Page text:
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The use of male hormones to treat Alzheimer's Disease

If oestrogen destroyed Alan Turing's brain, could it be reverse engineered to treat dementia patients, through testosterone injections?  In this way his death as well as his life, could count for something as he said he hoped his work would, with regards to the death of his school friend, who died of TB.  Looking at the documentary on Channel Four in The UK, it seemed this hormone was linked to his creative genius and the chemical castration removed not only his sexual desire but his ability to see and create connections - jumps in our understanding of the mind as a computer (CS Forester 'Only connect...').  If he became muddle headed and his mathematical genius subsided, perhaps this explains why women are more likely to be depressives than men and ultimately why he killed himself.  Memory and connection go together as does a love of life and innocence because it leads us to explore the world, rather than retreat from it.  Guilt hides things (persecutes), whereas innocence has the courage to openly display the truth as it sees it.  Ironically he helped save the world from Nazi Germany, which persecuted homosexuals, only to fall foul of it in his own country.  Imagine what else he would have discovered, had he lived to twice the age he died at?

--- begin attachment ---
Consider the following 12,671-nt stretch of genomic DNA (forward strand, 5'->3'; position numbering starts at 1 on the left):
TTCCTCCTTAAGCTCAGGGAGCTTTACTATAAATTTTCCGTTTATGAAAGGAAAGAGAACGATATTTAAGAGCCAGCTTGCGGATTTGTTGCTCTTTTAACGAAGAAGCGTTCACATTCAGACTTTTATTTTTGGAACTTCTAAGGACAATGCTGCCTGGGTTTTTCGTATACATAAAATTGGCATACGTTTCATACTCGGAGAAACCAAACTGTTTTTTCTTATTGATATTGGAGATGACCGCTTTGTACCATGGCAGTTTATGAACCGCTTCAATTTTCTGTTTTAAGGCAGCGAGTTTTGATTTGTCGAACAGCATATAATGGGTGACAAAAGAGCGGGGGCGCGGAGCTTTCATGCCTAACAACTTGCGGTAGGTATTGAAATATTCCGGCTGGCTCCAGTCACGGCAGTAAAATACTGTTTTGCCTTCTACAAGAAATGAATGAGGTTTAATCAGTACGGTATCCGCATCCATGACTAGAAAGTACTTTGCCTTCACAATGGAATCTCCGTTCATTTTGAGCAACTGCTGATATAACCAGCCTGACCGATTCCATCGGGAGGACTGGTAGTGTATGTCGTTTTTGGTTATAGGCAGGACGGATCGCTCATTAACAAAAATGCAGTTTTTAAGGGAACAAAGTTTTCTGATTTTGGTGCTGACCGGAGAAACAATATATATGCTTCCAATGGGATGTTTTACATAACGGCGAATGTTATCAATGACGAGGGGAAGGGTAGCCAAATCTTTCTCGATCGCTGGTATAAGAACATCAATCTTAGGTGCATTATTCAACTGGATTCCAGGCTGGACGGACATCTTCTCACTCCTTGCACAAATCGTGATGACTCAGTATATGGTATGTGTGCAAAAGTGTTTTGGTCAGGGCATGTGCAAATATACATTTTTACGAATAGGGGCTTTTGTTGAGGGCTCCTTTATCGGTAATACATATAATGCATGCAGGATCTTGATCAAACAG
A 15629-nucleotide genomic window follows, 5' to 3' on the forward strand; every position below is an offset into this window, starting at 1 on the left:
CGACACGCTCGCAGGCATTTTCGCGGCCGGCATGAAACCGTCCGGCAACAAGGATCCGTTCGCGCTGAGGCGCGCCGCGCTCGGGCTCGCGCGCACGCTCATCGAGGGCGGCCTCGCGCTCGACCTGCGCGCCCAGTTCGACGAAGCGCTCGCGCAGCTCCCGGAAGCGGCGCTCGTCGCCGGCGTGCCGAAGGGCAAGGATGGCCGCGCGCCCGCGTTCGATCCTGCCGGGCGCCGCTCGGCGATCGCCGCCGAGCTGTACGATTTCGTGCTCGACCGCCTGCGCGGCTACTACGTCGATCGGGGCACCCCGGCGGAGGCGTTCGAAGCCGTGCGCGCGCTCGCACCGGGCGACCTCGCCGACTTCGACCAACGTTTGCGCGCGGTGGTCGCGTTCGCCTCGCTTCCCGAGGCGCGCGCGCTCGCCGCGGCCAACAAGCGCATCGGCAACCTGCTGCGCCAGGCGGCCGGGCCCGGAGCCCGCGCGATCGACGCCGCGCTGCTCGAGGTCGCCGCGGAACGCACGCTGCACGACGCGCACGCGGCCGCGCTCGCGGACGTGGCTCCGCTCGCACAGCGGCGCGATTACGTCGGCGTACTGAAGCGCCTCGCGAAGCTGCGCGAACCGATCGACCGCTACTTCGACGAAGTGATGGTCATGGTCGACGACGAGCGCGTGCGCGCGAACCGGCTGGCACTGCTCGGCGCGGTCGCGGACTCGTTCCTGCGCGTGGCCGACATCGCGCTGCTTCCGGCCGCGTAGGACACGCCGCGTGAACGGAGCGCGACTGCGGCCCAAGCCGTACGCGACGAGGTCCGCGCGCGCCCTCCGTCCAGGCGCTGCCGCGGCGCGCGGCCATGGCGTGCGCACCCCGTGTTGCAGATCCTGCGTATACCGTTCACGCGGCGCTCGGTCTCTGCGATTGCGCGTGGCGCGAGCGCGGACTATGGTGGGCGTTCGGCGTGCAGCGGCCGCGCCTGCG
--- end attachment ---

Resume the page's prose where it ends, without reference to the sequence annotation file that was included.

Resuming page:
'I don't see things others don't.  I just recognise as much as you do, how much is unseen' says the character of his psychiatrist, Franz Greenbaum.  Isn't that what all genius does?

  • Feb 27 2012: Possibly - has this been tried and how effective is it? My attitude is if it has been tried but the response wasn't strong, try something else and see how the patient responds to that. Yes I believe melatonin would be very helpful as Alzheimer's patients are like hyper active kids at Christmas, not sleeping much but I was wondering if my suggestion had been tried by anyone as a possibility and if it had had any results?
  • Feb 25 2012: Wouldn't melatonin be more plausible when talking about age related diseases?